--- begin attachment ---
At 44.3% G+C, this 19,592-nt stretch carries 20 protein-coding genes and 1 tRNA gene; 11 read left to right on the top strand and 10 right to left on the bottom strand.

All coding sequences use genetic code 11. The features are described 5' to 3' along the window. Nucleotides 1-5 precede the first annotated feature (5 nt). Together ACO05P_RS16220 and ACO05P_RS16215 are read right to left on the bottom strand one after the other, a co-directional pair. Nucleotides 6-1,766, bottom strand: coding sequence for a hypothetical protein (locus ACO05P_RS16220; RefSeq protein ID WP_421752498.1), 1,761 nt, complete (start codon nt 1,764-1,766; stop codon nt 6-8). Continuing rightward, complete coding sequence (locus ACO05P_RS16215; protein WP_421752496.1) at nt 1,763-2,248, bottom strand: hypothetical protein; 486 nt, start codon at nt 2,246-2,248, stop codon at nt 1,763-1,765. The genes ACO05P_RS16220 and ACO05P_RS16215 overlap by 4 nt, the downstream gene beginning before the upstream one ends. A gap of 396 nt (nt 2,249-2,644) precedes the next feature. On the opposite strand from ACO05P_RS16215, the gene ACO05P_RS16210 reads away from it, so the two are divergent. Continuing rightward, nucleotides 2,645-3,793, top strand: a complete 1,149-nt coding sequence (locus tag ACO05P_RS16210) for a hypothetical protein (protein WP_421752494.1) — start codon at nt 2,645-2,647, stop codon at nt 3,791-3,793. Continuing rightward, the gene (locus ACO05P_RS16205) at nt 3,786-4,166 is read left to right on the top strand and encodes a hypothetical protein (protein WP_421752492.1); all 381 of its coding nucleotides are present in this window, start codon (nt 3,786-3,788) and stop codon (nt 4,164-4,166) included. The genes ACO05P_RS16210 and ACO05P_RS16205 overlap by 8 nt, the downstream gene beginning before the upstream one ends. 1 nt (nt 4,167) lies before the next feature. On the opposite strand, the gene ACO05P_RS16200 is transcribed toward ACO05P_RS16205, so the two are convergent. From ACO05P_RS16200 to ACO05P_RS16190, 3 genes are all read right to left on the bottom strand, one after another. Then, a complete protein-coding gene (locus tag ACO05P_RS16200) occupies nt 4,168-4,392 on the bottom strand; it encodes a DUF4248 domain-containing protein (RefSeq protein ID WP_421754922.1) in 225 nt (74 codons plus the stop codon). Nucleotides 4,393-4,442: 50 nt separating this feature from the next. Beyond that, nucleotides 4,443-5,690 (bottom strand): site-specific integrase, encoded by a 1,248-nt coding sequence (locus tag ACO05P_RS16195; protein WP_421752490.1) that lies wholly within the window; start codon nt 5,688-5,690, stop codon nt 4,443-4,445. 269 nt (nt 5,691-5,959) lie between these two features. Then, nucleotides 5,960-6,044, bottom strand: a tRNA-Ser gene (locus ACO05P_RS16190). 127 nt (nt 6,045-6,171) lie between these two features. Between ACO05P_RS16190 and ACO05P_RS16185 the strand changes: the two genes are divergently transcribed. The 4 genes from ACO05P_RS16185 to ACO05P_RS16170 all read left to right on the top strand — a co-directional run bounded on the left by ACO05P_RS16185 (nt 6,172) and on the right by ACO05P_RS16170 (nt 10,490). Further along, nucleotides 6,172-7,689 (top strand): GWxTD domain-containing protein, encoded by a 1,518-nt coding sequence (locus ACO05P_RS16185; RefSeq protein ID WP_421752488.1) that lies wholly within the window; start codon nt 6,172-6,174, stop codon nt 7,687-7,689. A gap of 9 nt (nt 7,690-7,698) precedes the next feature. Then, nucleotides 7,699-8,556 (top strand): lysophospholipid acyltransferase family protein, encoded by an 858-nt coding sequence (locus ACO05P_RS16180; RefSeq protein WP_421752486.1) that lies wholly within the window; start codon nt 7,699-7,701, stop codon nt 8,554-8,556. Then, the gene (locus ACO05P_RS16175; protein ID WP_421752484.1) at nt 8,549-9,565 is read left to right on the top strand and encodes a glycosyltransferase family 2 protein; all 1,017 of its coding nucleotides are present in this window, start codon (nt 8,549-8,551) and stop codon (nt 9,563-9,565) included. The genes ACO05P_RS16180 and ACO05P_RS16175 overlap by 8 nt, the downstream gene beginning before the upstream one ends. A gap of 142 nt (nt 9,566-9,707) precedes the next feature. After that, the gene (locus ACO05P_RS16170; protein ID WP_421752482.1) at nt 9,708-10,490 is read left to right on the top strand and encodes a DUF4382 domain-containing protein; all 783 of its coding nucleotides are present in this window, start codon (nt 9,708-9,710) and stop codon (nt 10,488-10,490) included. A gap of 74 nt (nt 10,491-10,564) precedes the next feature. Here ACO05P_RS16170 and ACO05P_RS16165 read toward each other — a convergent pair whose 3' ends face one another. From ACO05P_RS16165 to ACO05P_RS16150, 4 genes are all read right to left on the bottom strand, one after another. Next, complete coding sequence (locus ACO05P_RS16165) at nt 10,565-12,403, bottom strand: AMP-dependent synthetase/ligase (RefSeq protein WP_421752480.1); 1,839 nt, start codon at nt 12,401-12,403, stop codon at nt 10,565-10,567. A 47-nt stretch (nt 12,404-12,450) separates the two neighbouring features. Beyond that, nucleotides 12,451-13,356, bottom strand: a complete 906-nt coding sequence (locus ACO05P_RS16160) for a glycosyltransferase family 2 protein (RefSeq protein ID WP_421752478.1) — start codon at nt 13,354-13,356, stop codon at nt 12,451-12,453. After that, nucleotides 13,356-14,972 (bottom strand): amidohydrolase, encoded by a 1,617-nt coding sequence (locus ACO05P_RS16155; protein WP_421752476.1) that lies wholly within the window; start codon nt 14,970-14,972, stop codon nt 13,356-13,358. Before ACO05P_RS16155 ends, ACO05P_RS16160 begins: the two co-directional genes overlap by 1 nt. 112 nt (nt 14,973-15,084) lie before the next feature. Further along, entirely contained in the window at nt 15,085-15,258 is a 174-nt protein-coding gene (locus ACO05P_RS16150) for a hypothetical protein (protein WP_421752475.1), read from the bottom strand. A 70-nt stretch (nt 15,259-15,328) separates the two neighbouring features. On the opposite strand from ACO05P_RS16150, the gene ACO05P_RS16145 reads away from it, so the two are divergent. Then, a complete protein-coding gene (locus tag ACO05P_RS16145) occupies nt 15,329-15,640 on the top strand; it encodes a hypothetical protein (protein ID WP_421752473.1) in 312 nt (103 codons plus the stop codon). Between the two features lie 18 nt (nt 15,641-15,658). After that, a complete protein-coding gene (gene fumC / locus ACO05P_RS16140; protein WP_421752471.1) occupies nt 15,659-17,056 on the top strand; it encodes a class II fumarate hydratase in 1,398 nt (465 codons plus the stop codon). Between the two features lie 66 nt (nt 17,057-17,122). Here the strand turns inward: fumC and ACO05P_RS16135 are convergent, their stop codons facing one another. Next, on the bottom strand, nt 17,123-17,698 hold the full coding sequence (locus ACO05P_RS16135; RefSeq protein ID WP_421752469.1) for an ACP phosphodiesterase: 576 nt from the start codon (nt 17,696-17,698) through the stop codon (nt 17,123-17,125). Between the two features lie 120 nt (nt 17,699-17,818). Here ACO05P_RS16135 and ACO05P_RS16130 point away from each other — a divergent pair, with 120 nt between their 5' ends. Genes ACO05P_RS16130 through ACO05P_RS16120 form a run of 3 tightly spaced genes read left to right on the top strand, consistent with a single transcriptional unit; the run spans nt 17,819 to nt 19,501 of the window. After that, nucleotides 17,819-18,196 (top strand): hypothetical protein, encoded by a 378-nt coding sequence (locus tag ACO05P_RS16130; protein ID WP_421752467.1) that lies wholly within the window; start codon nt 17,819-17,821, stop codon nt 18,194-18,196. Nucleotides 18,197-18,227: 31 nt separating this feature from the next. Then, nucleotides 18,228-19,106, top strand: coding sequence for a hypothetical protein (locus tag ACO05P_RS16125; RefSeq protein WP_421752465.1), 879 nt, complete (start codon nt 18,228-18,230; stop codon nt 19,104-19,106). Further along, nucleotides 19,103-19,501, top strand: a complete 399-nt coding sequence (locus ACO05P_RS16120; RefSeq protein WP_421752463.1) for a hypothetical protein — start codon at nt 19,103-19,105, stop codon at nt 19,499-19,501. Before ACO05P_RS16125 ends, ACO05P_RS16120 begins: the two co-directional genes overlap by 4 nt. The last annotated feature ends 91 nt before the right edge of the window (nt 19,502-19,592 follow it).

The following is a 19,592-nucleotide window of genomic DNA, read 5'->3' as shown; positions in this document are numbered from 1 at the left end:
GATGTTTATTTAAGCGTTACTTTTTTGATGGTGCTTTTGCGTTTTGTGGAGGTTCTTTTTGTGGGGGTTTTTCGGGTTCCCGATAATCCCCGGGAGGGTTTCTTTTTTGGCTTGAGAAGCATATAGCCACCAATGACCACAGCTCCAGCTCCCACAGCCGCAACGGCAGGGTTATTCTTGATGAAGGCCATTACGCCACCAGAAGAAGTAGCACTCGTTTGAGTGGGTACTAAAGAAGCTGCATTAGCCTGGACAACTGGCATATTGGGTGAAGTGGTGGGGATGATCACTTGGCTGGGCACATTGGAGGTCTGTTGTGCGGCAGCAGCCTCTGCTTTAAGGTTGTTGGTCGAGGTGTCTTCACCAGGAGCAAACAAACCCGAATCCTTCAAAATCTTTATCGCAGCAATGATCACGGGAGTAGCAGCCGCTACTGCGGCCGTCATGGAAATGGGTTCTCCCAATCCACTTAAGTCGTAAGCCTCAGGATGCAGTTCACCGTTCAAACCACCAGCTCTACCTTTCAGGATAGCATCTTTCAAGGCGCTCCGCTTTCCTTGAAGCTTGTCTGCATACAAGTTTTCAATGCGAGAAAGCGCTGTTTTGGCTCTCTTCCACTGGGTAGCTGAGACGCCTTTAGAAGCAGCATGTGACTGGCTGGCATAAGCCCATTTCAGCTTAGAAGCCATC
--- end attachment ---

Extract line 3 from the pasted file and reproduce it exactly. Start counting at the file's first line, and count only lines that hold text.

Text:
The following is a 19,592-nucleotide window of genomic DNA, read 5'->3' as shown; positions in this document are numbered from 1 at the left end: